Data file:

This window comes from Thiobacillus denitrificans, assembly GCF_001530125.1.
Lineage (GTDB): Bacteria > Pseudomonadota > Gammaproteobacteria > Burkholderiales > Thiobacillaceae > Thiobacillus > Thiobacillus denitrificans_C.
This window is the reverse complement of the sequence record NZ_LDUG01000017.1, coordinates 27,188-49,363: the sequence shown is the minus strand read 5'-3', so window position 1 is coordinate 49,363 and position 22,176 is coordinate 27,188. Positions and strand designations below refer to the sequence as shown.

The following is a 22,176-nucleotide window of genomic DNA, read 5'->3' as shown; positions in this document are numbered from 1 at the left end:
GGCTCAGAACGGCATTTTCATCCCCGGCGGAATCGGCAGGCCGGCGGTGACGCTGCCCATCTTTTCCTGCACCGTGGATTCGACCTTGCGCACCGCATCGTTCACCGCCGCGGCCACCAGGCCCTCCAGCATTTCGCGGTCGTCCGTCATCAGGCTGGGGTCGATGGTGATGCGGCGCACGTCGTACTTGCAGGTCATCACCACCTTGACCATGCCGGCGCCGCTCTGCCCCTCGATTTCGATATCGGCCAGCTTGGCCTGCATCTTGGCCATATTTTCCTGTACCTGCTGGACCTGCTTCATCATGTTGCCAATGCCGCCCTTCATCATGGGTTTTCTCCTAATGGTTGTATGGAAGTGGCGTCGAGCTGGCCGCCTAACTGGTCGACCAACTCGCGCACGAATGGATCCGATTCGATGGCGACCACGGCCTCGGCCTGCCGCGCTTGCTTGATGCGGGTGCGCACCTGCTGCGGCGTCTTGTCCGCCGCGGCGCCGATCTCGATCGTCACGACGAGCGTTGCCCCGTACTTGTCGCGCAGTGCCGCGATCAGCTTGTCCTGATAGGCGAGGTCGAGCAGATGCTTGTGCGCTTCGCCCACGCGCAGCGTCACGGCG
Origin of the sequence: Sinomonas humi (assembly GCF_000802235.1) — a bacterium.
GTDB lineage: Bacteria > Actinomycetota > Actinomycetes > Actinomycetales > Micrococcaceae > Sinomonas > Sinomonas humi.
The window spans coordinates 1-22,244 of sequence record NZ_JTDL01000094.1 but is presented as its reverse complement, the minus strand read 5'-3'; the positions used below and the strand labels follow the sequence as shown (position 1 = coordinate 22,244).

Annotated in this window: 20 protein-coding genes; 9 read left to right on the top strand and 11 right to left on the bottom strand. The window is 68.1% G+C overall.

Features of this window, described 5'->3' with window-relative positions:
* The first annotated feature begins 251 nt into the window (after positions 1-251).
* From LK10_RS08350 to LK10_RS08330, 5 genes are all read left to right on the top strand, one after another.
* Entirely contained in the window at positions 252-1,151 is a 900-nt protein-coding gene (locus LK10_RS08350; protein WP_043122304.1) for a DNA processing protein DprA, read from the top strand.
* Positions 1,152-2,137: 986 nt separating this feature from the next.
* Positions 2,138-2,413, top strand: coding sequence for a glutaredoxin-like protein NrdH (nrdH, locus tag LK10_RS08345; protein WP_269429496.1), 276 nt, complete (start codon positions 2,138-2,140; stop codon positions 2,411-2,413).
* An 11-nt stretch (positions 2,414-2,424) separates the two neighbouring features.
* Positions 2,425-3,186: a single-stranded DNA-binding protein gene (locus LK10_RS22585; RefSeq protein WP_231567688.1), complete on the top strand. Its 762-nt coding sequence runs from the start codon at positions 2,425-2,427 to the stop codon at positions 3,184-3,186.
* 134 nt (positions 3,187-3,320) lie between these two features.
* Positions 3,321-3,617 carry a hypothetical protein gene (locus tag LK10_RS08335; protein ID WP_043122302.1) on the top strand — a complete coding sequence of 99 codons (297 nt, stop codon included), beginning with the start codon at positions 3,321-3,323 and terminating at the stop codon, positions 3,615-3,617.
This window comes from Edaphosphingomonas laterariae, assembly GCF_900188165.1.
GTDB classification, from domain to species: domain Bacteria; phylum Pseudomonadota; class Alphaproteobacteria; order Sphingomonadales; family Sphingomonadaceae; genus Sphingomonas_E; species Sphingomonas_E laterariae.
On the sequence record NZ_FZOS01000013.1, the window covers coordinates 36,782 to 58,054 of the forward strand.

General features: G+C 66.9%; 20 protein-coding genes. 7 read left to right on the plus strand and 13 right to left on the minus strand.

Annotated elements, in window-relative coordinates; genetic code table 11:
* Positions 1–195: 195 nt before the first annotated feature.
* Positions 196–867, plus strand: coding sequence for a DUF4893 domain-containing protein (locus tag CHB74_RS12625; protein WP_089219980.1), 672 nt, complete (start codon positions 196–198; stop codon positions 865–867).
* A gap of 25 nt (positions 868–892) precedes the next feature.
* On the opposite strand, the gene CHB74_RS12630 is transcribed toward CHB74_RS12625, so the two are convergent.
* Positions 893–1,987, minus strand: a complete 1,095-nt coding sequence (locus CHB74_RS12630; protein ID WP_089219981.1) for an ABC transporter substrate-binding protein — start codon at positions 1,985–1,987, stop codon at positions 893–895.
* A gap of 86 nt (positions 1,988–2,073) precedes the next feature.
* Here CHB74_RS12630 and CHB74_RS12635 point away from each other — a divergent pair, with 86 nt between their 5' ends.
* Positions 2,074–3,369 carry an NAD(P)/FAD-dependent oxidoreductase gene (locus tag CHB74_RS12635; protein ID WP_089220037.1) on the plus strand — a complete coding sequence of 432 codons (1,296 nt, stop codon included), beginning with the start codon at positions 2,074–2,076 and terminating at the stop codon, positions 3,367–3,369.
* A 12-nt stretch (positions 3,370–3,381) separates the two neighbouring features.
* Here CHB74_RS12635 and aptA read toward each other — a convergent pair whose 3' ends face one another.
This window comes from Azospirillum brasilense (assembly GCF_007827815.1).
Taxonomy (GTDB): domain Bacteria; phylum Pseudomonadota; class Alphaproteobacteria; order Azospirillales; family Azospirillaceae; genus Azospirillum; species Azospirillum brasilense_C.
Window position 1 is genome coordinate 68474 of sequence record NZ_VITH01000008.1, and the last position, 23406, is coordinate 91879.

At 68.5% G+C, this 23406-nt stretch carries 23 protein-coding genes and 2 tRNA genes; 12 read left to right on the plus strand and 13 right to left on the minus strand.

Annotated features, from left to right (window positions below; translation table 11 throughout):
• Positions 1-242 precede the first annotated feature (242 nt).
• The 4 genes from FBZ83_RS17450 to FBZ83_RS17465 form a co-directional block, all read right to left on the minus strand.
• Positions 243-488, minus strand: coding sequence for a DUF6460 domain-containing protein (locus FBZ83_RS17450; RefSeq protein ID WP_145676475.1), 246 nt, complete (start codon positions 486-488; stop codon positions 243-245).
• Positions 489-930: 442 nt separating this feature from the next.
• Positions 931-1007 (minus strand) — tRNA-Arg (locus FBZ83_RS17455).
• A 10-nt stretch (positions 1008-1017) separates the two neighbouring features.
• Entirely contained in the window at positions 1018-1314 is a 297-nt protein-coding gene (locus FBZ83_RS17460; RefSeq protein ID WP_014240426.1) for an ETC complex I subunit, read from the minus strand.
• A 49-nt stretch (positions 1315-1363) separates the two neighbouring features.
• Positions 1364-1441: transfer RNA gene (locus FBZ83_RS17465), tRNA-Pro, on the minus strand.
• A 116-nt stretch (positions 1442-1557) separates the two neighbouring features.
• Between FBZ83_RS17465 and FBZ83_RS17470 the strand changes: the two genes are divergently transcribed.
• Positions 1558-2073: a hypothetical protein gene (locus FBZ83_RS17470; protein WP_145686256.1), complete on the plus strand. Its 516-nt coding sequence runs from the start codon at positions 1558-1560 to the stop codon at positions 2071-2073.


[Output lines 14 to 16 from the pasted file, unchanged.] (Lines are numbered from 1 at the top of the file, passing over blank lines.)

* Positions 1,152-2,137: 986 nt separating this feature from the next.
* Positions 2,138-2,413, top strand: coding sequence for a glutaredoxin-like protein NrdH (nrdH, locus tag LK10_RS08345; protein WP_269429496.1), 276 nt, complete (start codon positions 2,138-2,140; stop codon positions 2,411-2,413).
* An 11-nt stretch (positions 2,414-2,424) separates the two neighbouring features.